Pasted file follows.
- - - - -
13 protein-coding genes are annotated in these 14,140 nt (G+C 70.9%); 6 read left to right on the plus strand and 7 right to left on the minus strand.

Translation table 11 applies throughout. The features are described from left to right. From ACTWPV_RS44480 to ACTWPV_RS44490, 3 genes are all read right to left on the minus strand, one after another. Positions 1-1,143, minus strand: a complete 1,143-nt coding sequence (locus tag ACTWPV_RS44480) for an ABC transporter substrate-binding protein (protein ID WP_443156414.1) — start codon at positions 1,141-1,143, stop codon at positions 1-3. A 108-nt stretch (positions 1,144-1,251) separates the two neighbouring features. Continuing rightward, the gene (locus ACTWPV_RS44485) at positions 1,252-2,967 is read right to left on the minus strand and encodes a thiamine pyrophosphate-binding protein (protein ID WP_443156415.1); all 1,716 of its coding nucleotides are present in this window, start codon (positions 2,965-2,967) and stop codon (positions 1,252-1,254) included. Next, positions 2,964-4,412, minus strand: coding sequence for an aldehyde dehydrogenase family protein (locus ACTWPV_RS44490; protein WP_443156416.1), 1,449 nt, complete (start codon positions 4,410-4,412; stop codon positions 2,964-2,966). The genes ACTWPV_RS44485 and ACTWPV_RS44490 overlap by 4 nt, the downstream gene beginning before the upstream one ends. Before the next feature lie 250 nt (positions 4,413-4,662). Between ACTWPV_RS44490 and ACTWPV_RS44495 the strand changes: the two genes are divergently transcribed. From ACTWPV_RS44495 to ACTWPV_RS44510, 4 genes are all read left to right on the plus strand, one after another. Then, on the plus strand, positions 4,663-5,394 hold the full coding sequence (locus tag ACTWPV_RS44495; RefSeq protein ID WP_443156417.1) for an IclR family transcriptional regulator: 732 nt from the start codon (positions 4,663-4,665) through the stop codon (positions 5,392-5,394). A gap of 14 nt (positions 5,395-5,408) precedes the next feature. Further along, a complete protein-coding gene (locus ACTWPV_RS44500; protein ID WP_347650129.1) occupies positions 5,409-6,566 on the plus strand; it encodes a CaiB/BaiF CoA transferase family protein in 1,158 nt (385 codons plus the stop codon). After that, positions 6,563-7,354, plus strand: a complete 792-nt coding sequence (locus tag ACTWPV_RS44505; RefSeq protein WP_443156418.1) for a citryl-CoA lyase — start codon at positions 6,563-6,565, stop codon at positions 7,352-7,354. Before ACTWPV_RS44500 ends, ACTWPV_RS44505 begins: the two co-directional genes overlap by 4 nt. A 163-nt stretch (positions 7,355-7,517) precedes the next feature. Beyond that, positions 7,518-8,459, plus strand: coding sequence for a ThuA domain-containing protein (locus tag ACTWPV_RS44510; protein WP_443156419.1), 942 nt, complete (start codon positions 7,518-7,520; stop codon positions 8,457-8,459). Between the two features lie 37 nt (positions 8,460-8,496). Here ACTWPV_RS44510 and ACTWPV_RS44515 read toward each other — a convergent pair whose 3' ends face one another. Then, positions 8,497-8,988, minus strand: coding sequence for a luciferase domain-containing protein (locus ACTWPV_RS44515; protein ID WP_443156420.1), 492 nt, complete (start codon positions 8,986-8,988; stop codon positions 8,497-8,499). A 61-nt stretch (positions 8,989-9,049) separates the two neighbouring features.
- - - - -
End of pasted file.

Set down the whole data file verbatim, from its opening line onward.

13 protein-coding genes are annotated in these 14,140 nt (G+C 70.9%); 6 read left to right on the plus strand and 7 right to left on the minus strand.

Translation table 11 applies throughout. The features are described from left to right. From ACTWPV_RS44480 to ACTWPV_RS44490, 3 genes are all read right to left on the minus strand, one after another. Positions 1-1,143, minus strand: a complete 1,143-nt coding sequence (locus tag ACTWPV_RS44480) for an ABC transporter substrate-binding protein (protein ID WP_443156414.1) — start codon at positions 1,141-1,143, stop codon at positions 1-3. A 108-nt stretch (positions 1,144-1,251) separates the two neighbouring features. Continuing rightward, the gene (locus ACTWPV_RS44485) at positions 1,252-2,967 is read right to left on the minus strand and encodes a thiamine pyrophosphate-binding protein (protein ID WP_443156415.1); all 1,716 of its coding nucleotides are present in this window, start codon (positions 2,965-2,967) and stop codon (positions 1,252-1,254) included. Next, positions 2,964-4,412, minus strand: coding sequence for an aldehyde dehydrogenase family protein (locus ACTWPV_RS44490; protein WP_443156416.1), 1,449 nt, complete (start codon positions 4,410-4,412; stop codon positions 2,964-2,966). The genes ACTWPV_RS44485 and ACTWPV_RS44490 overlap by 4 nt, the downstream gene beginning before the upstream one ends. Before the next feature lie 250 nt (positions 4,413-4,662). Between ACTWPV_RS44490 and ACTWPV_RS44495 the strand changes: the two genes are divergently transcribed. From ACTWPV_RS44495 to ACTWPV_RS44510, 4 genes are all read left to right on the plus strand, one after another. Then, on the plus strand, positions 4,663-5,394 hold the full coding sequence (locus tag ACTWPV_RS44495; RefSeq protein ID WP_443156417.1) for an IclR family transcriptional regulator: 732 nt from the start codon (positions 4,663-4,665) through the stop codon (positions 5,392-5,394). A gap of 14 nt (positions 5,395-5,408) precedes the next feature. Further along, a complete protein-coding gene (locus ACTWPV_RS44500; protein ID WP_347650129.1) occupies positions 5,409-6,566 on the plus strand; it encodes a CaiB/BaiF CoA transferase family protein in 1,158 nt (385 codons plus the stop codon). After that, positions 6,563-7,354, plus strand: a complete 792-nt coding sequence (locus tag ACTWPV_RS44505; RefSeq protein WP_443156418.1) for a citryl-CoA lyase — start codon at positions 6,563-6,565, stop codon at positions 7,352-7,354. Before ACTWPV_RS44500 ends, ACTWPV_RS44505 begins: the two co-directional genes overlap by 4 nt. A 163-nt stretch (positions 7,355-7,517) precedes the next feature. Beyond that, positions 7,518-8,459, plus strand: coding sequence for a ThuA domain-containing protein (locus tag ACTWPV_RS44510; protein WP_443156419.1), 942 nt, complete (start codon positions 7,518-7,520; stop codon positions 8,457-8,459). Between the two features lie 37 nt (positions 8,460-8,496). Here ACTWPV_RS44510 and ACTWPV_RS44515 read toward each other — a convergent pair whose 3' ends face one another. Then, positions 8,497-8,988, minus strand: coding sequence for a luciferase domain-containing protein (locus ACTWPV_RS44515; protein ID WP_443156420.1), 492 nt, complete (start codon positions 8,986-8,988; stop codon positions 8,497-8,499). A 61-nt stretch (positions 8,989-9,049) separates the two neighbouring features.